South Dakota Governor’s Bill Would Let Workers Sue Over COVID-19 Vaccine Mandates

By Zachary Stieber
Zachary Stieber
Zachary Stieber
Reporter
Zachary Stieber covers U.S. and world news. He is based in Maryland.
January 28, 2022 Updated: January 28, 2022

South Dakota’s governor has unveiled a legislative proposal that would prevent employers from denying medical and religious exemptions to COVID-19 vaccine mandates, provided certain criteria are met.

The proposed legislation (pdf) says an employee seeking a medical exemption must get a certificate signed by a doctor in South Dakota attesting that the worker “has a medical contraindication or compelling medical reason that advises against the COVID-19 immunization.”

Under the bill, it would be easier to get a religious exemption. A person would merely need to submit a signed statement that says they “dissent and object to receiving a COVID-19 vaccine on religious grounds, which includes moral or ethical beliefs or principles but not social, political, or economic philosophies or mere preference.”

Gov. Kristi Noem, a Republican, also included a carve-out for workers who have recovered from COVID-19, giving them some level of protection against the illness.

Any employee who provides proof of a positive serum antibody test from a Clinical Laboratory Improvement Amendments-approved laboratory showing they have antibodies against COVID-19 within 180 days of submitting the exemption doesn’t need to get vaccinated, though they may have to resubmit the form down the road.

Noem, who already banned state agencies from requiring verification of vaccination, is taking aim at private companies who mandate COVID-19 vaccination for their workers.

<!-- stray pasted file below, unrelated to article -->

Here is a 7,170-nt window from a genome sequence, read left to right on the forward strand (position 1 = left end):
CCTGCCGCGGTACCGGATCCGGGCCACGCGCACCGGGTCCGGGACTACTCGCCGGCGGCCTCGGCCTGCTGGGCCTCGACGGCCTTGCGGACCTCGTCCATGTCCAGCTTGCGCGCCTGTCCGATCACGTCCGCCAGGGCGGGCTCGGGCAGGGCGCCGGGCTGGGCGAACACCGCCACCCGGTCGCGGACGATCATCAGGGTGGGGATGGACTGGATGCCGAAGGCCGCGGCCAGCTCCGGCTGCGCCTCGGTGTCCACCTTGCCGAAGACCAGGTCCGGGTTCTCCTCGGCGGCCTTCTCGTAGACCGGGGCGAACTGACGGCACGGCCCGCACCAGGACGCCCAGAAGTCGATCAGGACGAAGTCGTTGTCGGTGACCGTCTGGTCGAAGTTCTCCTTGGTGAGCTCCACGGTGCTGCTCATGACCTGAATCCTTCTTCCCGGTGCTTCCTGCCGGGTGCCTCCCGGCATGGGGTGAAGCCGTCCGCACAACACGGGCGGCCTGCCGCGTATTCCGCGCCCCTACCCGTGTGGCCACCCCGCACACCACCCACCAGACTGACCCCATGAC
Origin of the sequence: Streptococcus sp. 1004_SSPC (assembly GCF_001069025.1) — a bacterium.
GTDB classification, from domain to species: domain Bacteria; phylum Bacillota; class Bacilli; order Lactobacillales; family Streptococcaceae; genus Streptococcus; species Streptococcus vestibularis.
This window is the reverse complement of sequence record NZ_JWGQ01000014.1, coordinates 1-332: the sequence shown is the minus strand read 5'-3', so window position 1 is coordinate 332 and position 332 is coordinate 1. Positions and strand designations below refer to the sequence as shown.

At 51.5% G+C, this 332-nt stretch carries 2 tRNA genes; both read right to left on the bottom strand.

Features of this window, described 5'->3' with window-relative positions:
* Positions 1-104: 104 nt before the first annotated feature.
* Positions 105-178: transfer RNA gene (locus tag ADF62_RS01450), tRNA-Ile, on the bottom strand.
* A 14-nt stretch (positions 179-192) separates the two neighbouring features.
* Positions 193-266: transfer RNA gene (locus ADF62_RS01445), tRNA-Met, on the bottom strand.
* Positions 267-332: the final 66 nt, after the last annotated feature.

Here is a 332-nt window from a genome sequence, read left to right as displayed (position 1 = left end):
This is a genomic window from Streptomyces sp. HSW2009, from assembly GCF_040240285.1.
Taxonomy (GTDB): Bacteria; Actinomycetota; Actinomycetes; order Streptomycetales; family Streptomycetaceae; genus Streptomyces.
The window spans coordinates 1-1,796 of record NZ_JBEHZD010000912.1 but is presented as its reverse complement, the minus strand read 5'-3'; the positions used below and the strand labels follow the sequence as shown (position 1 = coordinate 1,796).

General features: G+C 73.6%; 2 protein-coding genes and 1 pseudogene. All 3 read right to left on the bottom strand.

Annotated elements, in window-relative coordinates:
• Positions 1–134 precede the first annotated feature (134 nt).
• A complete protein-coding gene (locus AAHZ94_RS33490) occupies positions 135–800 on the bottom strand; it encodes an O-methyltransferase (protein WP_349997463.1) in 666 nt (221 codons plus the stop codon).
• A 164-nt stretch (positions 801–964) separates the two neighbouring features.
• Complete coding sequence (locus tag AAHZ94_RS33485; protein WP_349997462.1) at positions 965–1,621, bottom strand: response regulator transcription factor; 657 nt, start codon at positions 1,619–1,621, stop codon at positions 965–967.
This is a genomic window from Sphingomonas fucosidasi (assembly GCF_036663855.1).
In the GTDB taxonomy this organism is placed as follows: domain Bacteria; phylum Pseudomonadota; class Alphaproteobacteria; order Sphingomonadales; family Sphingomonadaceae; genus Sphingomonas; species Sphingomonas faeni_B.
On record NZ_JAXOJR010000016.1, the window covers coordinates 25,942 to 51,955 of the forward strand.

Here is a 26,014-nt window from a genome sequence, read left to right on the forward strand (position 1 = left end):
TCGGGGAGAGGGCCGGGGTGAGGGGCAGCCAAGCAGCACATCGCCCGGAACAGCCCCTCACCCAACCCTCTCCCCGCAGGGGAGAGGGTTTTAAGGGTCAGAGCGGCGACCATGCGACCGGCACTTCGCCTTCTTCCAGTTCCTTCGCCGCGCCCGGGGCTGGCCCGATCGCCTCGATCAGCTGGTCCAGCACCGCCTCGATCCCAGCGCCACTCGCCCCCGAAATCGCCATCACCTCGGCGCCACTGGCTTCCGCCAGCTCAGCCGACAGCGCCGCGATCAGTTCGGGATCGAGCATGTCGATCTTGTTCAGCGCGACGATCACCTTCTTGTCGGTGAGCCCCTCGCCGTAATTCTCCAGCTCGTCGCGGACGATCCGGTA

“The COVID vaccination should be a choice, and we should reject the efforts that we are seeing in other parts of the country to divide us into two classes: vaccinated and unvaccinated,” Noem said in a statement. “Unvaccinated Americans are still Americans. We live in a free country—free to make our own decisions. In South Dakota, we will protect the liberty of our people to make the best decisions for themselves and their families.”

South Dakota House Speaker Spencer Gosch, a Republican, told The Epoch Times in an email that he hadn’t reviewed the proposal yet.

“There are a lot of bills regarding COVID-19 vaccines,” he wrote.

Ian Fury, a spokesperson with Noem, told The Epoch Times via email that the governor “is optimistic about the legislation’s prospects.”

Republicans, who have generally been opposed to vaccine verification requirements during the COVID-19 pandemic, control both legislative chambers in South Dakota.

The South Dakota Democratic Party and South Dakota House Minority Leader Troy Heinert did not respond to requests for comment on the proposal.

COVID-19 is the disease caused by the CCP (Chinese Communist Party) virus.

President Joe Biden’s administration attempted to impose a COVID-19 vaccine mandate on all employers with 100 or more workers anywhere in the nation, but the Supreme Court in mid-January blocked the rule, finding it likely exceeded the authority granted by Congress to the U.S. Department of Labor’s Occupational Safety and Health Administration.

Zachary Stieber
Zachary Stieber covers U.S. and world news. He is based in Maryland.